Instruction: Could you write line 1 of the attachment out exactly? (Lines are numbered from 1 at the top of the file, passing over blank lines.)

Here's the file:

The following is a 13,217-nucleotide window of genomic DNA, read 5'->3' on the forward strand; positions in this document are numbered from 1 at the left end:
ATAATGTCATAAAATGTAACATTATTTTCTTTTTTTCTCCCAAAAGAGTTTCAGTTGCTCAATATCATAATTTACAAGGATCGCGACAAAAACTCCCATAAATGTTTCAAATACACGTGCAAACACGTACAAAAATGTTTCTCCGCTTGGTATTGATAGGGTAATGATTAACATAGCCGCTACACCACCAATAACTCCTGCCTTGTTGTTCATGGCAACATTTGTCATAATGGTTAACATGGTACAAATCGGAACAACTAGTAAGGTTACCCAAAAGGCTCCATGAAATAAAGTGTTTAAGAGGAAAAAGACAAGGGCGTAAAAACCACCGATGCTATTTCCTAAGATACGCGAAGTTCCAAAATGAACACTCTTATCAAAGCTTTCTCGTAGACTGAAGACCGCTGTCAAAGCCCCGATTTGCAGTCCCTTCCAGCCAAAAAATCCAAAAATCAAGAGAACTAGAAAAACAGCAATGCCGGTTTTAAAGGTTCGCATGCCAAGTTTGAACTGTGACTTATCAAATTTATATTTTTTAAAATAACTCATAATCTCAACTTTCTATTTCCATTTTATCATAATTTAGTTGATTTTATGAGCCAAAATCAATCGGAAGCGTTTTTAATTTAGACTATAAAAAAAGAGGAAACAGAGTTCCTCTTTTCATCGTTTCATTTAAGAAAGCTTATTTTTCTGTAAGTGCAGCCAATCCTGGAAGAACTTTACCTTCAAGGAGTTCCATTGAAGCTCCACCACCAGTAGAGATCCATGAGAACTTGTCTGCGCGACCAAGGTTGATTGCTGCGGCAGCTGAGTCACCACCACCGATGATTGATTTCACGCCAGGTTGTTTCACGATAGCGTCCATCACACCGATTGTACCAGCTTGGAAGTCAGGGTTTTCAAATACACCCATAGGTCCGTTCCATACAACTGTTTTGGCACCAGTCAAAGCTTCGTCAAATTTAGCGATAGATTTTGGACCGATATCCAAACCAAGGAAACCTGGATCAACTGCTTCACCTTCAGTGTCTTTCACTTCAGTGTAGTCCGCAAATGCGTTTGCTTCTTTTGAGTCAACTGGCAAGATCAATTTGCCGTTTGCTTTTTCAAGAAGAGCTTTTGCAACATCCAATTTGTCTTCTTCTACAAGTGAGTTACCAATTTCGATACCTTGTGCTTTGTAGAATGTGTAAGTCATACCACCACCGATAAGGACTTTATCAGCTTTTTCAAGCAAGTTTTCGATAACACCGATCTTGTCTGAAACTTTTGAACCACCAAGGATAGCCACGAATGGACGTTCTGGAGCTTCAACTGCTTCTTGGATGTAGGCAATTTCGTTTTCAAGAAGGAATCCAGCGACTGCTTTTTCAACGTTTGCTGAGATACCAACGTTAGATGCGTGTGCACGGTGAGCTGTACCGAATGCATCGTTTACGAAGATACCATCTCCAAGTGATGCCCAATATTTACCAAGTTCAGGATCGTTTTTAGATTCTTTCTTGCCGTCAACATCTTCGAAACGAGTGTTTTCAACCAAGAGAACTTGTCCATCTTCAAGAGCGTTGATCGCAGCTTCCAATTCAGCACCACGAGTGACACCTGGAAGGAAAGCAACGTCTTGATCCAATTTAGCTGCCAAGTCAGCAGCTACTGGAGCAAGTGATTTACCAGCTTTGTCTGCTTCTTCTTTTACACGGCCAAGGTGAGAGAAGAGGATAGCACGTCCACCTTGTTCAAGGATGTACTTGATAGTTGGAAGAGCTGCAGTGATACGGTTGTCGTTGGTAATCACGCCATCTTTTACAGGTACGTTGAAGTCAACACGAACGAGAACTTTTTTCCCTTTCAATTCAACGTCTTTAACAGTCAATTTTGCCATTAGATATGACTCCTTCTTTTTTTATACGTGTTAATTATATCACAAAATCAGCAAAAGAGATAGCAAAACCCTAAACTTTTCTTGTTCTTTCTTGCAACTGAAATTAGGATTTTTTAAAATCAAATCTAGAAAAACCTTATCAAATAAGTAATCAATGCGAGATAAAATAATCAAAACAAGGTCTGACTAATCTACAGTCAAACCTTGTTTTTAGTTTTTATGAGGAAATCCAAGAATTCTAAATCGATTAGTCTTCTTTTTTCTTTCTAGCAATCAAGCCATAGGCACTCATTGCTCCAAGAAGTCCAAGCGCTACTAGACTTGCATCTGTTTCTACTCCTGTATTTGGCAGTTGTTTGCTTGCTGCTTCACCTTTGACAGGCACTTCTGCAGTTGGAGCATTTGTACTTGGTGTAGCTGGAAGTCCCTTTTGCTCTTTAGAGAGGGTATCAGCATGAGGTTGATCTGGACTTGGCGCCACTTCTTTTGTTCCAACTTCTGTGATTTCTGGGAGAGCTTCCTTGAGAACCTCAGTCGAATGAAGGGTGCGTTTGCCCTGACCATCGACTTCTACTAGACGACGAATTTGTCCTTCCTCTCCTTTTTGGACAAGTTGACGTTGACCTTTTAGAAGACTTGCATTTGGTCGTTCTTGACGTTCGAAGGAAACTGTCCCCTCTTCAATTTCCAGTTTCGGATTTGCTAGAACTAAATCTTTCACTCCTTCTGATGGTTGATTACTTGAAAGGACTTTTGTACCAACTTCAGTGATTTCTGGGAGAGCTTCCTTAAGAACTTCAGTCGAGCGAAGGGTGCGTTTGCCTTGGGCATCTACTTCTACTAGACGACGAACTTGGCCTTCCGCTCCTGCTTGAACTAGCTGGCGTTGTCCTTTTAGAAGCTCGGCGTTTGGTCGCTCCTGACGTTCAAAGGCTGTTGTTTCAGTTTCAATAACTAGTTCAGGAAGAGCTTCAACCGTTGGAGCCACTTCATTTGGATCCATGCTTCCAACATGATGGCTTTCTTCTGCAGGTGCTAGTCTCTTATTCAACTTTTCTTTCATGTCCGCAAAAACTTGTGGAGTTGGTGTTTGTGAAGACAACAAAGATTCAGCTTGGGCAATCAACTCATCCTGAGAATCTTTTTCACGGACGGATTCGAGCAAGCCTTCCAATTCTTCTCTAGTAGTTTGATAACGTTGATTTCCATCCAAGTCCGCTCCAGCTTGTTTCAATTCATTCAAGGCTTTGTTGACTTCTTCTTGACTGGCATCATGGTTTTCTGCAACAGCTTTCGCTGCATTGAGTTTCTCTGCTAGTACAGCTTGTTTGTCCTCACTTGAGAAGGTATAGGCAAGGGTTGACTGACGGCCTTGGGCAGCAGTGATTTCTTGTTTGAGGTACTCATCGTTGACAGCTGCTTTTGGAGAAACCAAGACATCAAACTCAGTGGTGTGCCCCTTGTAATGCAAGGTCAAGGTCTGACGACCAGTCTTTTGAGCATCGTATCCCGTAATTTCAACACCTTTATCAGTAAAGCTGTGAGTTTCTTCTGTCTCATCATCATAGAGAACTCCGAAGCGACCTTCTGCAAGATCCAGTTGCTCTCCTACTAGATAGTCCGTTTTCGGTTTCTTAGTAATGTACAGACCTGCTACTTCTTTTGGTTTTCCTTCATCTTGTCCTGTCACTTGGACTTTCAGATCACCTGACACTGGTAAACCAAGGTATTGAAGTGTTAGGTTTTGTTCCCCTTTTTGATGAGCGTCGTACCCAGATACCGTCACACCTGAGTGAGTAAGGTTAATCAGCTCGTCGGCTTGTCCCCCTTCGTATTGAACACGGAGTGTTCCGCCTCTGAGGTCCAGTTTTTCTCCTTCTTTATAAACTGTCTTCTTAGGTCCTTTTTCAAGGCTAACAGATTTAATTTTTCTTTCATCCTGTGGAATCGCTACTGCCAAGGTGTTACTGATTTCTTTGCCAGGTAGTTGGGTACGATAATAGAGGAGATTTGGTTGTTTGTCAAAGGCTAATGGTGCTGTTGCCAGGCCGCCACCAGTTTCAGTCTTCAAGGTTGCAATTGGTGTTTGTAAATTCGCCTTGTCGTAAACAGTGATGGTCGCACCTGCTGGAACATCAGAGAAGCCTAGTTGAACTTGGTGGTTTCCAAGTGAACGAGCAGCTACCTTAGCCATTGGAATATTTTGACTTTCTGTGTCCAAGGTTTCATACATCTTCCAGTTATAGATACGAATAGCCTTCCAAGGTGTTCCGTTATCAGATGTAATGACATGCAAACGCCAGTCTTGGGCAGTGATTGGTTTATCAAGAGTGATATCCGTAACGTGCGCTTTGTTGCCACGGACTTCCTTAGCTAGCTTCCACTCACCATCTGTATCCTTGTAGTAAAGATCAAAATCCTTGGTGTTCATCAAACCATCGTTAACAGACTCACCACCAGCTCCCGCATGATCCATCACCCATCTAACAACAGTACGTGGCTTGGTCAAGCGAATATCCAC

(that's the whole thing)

The following is a 13,217-nucleotide window of genomic DNA, read 5'->3' on the forward strand; positions in this document are numbered from 1 at the left end: